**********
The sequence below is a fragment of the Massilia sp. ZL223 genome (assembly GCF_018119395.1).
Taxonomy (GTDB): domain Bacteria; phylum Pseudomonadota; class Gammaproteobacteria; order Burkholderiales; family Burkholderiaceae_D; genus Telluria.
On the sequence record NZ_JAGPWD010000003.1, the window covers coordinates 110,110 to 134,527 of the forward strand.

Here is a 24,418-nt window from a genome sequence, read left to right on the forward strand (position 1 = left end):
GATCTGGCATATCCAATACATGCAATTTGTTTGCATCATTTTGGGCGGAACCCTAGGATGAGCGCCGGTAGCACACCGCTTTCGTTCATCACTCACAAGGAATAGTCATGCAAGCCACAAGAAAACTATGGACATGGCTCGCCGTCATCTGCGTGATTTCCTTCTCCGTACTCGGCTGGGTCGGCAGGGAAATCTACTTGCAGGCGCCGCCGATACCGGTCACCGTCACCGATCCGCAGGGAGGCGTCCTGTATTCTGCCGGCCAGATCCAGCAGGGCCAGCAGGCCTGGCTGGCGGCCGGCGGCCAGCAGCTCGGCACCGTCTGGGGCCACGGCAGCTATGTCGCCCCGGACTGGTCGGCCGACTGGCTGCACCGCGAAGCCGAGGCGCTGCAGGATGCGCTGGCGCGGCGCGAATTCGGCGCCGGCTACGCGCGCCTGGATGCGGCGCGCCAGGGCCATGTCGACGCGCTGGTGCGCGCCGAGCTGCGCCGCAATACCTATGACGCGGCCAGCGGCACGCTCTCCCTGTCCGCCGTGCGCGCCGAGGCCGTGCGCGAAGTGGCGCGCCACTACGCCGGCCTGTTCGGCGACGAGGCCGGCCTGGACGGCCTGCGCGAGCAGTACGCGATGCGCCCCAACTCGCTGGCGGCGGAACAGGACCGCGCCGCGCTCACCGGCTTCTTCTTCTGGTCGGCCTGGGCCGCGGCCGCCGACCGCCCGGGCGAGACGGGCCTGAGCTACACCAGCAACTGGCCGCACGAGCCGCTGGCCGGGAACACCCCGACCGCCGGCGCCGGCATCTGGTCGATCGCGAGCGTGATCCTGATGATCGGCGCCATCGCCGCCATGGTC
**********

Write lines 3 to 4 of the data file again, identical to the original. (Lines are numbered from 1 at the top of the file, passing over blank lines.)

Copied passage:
On the sequence record NZ_JAGPWD010000003.1, the window covers coordinates 110,110 to 134,527 of the forward strand.

Here is a 24,418-nt window from a genome sequence, read left to right on the forward strand (position 1 = left end):